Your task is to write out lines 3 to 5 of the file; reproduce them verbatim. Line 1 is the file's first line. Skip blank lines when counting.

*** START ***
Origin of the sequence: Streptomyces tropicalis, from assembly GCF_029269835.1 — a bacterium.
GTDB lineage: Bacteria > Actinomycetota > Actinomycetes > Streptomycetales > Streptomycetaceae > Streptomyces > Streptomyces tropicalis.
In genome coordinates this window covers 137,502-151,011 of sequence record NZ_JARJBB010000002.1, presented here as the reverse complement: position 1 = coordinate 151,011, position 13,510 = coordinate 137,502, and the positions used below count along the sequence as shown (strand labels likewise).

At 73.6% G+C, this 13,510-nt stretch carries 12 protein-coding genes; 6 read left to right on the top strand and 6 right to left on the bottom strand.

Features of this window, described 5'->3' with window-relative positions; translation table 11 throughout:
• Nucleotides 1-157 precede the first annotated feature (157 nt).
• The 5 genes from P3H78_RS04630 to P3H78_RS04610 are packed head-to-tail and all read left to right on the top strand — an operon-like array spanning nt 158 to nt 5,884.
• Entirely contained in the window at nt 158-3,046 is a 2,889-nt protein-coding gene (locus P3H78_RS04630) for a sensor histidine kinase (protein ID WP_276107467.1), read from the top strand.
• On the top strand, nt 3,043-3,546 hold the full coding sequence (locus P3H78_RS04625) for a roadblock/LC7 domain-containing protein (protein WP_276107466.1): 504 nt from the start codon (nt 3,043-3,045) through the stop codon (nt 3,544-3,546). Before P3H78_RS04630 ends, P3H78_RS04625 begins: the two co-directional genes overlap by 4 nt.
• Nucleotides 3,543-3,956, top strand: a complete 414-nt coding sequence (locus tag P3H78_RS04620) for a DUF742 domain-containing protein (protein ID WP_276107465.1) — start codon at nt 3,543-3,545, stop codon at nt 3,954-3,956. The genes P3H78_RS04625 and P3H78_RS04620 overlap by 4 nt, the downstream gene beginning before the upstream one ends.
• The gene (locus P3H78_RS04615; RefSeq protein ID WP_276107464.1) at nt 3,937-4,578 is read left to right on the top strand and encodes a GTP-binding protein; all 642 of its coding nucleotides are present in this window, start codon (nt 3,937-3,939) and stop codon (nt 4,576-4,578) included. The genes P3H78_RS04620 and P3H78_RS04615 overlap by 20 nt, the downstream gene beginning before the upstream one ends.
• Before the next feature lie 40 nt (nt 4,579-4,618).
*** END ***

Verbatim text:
In genome coordinates this window covers 137,502-151,011 of sequence record NZ_JARJBB010000002.1, presented here as the reverse complement: position 1 = coordinate 151,011, position 13,510 = coordinate 137,502, and the positions used below count along the sequence as shown (strand labels likewise).

At 73.6% G+C, this 13,510-nt stretch carries 12 protein-coding genes; 6 read left to right on the top strand and 6 right to left on the bottom strand.

Features of this window, described 5'->3' with window-relative positions; translation table 11 throughout: